The studios have boxed themselves into a corner. Because you can't just keep piling money into VFX to lure audiences to theaters, as their current (failing) tentpole strategy attests. And digital 3-D isn't exactly an event anymore–both "The Amazing Spider-Man" and "Ice Age 4" saw lackluster 3-D performance. Even 35 mm holdout Chris Nolan, while he won't go 3-D, does do IMAX. And filmmaker Peter Jackson captured filmmakers and studios' collective anxiety quite well at a press conference as he explained why he's keen on shooting 48 fps –after he showed the Comic-Con hordes "The Hobbit: An Unexpected Journey" footage that was not in the new format.
"48 fps has the potential of being quite an important moment for the film industry," he said. "We have to provide a theatrical experience to bring audiences back to the cinema. We're at an age where there is dwindling attendance, particularly amongst younger people. We have to use the technology we have to figure out ways to make the cinema experience more spectacular and immersive." (But, citing the disastrous 48 fps intro at CinemaCon, Jackson realized that audiences have to experience the entire movie, not a snippet of it.)
As one noisy explosive sci-fi actioner after another filled Hall H, from "Total Recall" and "Looper" to "Resident Evil" and "Elysium," it all started to look like one dystopian blur. Making something stand out and look different is better than looking the same as everyone else–that's why Hasbro's gizmo-oriented "Battleship" failed to lure the Comic-Con hordes or anyone else. Filmmakers who possess a powerful storytelling imagination are the Holy Grail–along with the ability to conjure up a believable on-screen universe.
"Resident Evil" may not be your cup of tea, but to his credit Paul Anderson and his team have created a world that audiences want to return to. Places like Middle Earth, Gotham and Metropolis pull even more people into their orbit, although Zack "The Watchmen" Snyder's "Man of Steel" footage did more to introduce a new cast led by Brit hunk Henry Cavill as Superman as alien outsider, plus Russell Crowe (also sounding Brit) as Jor-El, Kevin Costner as his human father, Amy Adams as Lois Lane and Michael Shannon as villain General Zod. We know Snyder ("300") can conjure up sizzling visuals. Did he and Chris Nolan and David S. Goyer find a way to make Superman relevant again? That remains to be seen. He'll have to do more than repeat the word "awesome." (See panel videos below.)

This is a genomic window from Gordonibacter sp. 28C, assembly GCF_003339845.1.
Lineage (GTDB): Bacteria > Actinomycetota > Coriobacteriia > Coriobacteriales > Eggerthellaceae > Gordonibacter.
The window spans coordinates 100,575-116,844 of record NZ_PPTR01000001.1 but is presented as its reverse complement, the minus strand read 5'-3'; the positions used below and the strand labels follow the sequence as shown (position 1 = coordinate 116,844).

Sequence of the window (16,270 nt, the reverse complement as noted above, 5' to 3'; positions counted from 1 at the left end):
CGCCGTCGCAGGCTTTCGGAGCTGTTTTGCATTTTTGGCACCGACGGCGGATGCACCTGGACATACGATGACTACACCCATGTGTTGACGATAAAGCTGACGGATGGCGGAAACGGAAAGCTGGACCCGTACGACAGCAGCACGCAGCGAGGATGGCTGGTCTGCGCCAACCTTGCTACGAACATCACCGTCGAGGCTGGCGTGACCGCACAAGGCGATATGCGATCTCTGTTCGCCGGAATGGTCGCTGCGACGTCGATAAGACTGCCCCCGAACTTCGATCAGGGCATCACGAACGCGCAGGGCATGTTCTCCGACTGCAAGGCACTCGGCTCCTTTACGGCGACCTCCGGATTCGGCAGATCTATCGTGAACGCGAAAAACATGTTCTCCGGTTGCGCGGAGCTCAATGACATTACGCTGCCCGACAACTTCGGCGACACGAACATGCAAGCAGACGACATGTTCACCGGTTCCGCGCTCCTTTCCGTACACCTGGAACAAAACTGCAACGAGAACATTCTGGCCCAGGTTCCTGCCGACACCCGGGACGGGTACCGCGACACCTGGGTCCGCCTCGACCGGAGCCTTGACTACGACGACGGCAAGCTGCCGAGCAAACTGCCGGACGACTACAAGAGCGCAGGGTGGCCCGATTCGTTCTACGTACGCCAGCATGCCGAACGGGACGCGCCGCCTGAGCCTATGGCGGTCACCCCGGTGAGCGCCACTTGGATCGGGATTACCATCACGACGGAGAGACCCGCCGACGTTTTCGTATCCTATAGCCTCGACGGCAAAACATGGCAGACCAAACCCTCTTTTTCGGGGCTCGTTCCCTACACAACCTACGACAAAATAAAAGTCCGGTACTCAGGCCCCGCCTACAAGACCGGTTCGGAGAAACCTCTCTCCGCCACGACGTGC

When Snyder started working on the movie with Nolan and Goyer, he says they decided to work from the comic books and ignore all the other movies. "We had to act as if no films had been made, even though we loved them," said Snyder. "We had to say, 'this is a Superman movie for the first time,' start with that logic." So no John Williams: "Hans Zimmer will do something awesome."
Legendary's hire of Brit indie Gareth Edwards of micro-budget "Monsters" fame to do yet another "Godzilla" is a step in the right direction, as a brief exclusive snippet of monstrous destructive dust-spewing footage dazzled the crowd: "Now I have become death, the destroyer of worlds," intones the voiceover. "It's very grounded and realistic," Edwards told Hall H. "What would it be like if this all really happened?"
That's also what Guillermo del Toro said about his big-budget homage to kaiju movies (like "Godzilla"), "Pacific Rim" (July 13, 2013). Written by Travis Beacham, the movie pits giant flying monsters form the deep against massive robot fighters commandeered by a mind-melded pair of pilots (led by Charlie Hunnam and Rinko Kikuchi). It's all original, Del Toro declared. "You'll see some set pieces that have never been seen on film."
He locked his ace designers in adjoining rooms to concoct the monsters, robots and look of the world. "I wanted them to give 110%," he said, "to use their creativity, passion and madness for fuel to make this movie. When you get a big budget people get crazy or lazy. I wanted to get as close to crazy as I could."
Del Toro hates pristine and fake CG and motion capture; he dirties everything up, hits the camera with oil and water and shaking, even scratches the lens," trying to see the big kaiju "rooted in place and atmosphere and elements, like rain snow and mud." He rigged the streets with hydraulic pavement to bounce cars and buildings, shaking the entire set with physical components. "I want to create a sensation of adventure movie with something the size of a skyscraper, so homongous that it could face a tornado and win."